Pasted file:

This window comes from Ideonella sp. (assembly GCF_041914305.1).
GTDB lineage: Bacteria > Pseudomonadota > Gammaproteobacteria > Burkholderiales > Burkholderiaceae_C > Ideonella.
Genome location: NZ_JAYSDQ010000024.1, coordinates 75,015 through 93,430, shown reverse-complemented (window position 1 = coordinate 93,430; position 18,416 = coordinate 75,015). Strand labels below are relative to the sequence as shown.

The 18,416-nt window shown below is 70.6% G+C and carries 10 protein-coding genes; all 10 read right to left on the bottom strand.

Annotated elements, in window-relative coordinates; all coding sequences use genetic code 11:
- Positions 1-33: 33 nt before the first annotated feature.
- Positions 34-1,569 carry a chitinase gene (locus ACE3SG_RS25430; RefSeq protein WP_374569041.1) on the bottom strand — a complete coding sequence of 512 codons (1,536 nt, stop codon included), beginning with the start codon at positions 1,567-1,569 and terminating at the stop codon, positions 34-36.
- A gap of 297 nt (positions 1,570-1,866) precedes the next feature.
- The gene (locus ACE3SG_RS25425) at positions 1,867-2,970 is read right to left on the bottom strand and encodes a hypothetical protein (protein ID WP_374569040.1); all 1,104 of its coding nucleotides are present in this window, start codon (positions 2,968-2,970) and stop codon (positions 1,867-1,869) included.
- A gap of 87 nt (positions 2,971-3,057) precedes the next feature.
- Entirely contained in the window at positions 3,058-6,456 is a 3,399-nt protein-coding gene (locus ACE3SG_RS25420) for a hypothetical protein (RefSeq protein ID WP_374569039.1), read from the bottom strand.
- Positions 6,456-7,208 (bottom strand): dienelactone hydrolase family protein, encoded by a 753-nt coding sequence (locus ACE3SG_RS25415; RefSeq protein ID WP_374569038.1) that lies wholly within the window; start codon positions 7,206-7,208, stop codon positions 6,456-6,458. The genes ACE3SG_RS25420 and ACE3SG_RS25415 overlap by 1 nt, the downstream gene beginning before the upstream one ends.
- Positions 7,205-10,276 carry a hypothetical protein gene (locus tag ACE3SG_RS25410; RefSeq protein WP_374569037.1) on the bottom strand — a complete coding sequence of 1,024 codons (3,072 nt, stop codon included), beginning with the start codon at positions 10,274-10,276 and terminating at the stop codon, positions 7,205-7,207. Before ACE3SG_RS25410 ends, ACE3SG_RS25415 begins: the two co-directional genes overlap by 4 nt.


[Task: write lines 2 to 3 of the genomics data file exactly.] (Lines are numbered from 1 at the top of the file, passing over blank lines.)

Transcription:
GTDB lineage: Bacteria > Pseudomonadota > Gammaproteobacteria > Burkholderiales > Burkholderiaceae_C > Ideonella.
Genome location: NZ_JAYSDQ010000024.1, coordinates 75,015 through 93,430, shown reverse-complemented (window position 1 = coordinate 93,430; position 18,416 = coordinate 75,015). Strand labels below are relative to the sequence as shown.